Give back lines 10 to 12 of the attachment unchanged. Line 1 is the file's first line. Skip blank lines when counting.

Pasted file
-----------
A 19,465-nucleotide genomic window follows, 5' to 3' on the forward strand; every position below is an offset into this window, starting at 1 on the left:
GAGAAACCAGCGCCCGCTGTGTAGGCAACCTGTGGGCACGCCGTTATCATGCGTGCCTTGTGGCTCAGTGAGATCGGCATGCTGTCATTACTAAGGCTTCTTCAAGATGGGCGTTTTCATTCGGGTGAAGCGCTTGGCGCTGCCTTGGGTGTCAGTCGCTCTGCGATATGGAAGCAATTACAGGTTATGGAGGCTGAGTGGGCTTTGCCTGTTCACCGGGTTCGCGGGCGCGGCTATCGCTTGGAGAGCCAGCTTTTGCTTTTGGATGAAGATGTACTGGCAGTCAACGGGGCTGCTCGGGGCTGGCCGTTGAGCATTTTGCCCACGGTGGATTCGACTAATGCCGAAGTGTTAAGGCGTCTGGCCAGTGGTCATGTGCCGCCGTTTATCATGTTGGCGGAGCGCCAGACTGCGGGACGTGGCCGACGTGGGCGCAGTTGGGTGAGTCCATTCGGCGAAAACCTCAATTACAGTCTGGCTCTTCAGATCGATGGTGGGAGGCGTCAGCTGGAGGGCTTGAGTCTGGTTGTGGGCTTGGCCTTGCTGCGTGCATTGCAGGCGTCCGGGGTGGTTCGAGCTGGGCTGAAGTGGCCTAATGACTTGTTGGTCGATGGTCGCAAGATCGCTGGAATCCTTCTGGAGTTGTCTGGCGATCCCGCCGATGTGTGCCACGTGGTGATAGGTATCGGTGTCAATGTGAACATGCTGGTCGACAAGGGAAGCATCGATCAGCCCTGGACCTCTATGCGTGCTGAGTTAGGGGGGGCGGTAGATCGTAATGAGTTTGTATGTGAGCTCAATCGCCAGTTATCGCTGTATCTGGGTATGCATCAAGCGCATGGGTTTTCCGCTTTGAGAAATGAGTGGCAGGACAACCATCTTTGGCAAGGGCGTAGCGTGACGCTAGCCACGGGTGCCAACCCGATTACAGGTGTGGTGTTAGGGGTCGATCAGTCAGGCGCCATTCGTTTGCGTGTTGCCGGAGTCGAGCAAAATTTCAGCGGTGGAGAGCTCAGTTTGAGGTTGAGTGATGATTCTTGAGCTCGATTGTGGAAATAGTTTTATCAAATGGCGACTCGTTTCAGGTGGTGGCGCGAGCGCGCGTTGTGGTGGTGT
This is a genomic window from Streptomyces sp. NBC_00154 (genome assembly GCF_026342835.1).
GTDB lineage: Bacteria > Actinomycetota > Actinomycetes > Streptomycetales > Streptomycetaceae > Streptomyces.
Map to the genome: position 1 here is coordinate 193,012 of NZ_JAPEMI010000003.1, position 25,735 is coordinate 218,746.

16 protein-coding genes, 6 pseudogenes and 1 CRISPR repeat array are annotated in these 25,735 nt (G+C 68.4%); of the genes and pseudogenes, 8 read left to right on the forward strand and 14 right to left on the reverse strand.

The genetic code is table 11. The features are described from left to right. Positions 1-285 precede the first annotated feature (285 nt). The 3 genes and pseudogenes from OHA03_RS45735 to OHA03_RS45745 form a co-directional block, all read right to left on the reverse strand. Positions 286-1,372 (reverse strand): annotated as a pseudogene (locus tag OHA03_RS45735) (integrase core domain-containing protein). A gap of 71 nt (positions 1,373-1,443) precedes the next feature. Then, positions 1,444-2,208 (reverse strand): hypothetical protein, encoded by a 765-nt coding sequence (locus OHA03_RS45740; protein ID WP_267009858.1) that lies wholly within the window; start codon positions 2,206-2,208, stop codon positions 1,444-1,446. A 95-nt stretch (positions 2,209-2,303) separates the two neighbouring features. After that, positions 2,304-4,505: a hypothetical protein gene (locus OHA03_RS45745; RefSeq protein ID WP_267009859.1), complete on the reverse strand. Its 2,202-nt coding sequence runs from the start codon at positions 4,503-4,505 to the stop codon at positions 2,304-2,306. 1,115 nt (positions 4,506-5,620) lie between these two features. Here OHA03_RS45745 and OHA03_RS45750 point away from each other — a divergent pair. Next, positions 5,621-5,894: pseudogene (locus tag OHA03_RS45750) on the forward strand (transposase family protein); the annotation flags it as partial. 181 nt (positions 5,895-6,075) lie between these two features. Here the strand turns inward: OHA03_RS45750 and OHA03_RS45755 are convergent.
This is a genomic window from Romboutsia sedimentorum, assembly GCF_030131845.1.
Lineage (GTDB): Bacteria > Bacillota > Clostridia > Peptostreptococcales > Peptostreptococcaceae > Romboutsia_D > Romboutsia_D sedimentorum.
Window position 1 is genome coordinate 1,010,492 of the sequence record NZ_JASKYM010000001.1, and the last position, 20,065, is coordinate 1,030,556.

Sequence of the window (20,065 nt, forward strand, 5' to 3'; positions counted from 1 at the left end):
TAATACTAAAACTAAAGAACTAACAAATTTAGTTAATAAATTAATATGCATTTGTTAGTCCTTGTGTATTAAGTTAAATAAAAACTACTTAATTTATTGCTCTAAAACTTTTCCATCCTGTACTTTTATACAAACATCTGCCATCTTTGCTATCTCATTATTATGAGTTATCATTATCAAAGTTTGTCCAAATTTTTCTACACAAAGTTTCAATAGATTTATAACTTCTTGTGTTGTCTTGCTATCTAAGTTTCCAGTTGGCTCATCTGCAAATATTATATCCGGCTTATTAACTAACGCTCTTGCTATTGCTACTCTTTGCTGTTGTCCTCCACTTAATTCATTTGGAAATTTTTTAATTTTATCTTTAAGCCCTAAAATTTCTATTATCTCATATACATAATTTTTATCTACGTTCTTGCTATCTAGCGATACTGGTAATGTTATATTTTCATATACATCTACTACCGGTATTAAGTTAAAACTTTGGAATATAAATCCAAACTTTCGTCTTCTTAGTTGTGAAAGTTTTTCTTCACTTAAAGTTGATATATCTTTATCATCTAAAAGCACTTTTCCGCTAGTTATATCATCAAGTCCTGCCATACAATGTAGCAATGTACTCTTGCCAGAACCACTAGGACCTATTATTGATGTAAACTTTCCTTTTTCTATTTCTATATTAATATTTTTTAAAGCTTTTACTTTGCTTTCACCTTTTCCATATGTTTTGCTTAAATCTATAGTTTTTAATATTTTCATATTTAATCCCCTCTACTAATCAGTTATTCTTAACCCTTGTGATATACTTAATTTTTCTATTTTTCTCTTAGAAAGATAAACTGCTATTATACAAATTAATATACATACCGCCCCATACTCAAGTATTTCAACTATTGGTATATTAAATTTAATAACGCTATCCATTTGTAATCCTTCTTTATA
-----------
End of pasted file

Window position 1 is genome coordinate 1,010,492 of the sequence record NZ_JASKYM010000001.1, and the last position, 20,065, is coordinate 1,030,556.

Sequence of the window (20,065 nt, forward strand, 5' to 3'; positions counted from 1 at the left end):
TAATACTAAAACTAAAGAACTAACAAATTTAGTTAATAAATTAATATGCATTTGTTAGTCCTTGTGTATTAAGTTAAATAAAAACTACTTAATTTATTGCTCTAAAACTTTTCCATCCTGTACTTTTATACAAACATCTGCCATCTTTGCTATCTCATTATTATGAGTTATCATTATCAAAGTTTGTCCAAATTTTTCTACACAAAGTTTCAATAGATTTATAACTTCTTGTGTTGTCTTGCTATCTAAGTTTCCAGTTGGCTCATCTGCAAATATTATATCCGGCTTATTAACTAACGCTCTTGCTATTGCTACTCTTTGCTGTTGTCCTCCACTTAATTCATTTGGAAATTTTTTAATTTTATCTTTAAGCCCTAAAATTTCTATTATCTCATATACATAATTTTTATCTACGTTCTTGCTATCTAGCGATACTGGTAATGTTATATTTTCATATACATCTACTACCGGTATTAAGTTAAAACTTTGGAATATAAATCCAAACTTTCGTCTTCTTAGTTGTGAAAGTTTTTCTTCACTTAAAGTTGATATATCTTTATCATCTAAAAGCACTTTTCCGCTAGTTATATCATCAAGTCCTGCCATACAATGTAGCAATGTACTCTTGCCAGAACCACTAGGACCTATTATTGATGTAAACTTTCCTTTTTCTATTTCTATATTAATATTTTTTAAAGCTTTTACTTTGCTTTCACCTTTTCCATATGTTTTGCTTAAATCTATAGTTTTTAATATTTTCATATTTAATCCCCTCTACTAATCAGTTATTCTTAACCCTTGTGATATACTTAATTTTTCTATTTTTCTCTTAGAAAGATAAACTGCTATTATACAAATTAATATACATACCGCCCCATACTCAAGTATTTCAACTATTGGTATATTAAATTTAATAACGCTATCCATTTGTAATCCTTCTTTATA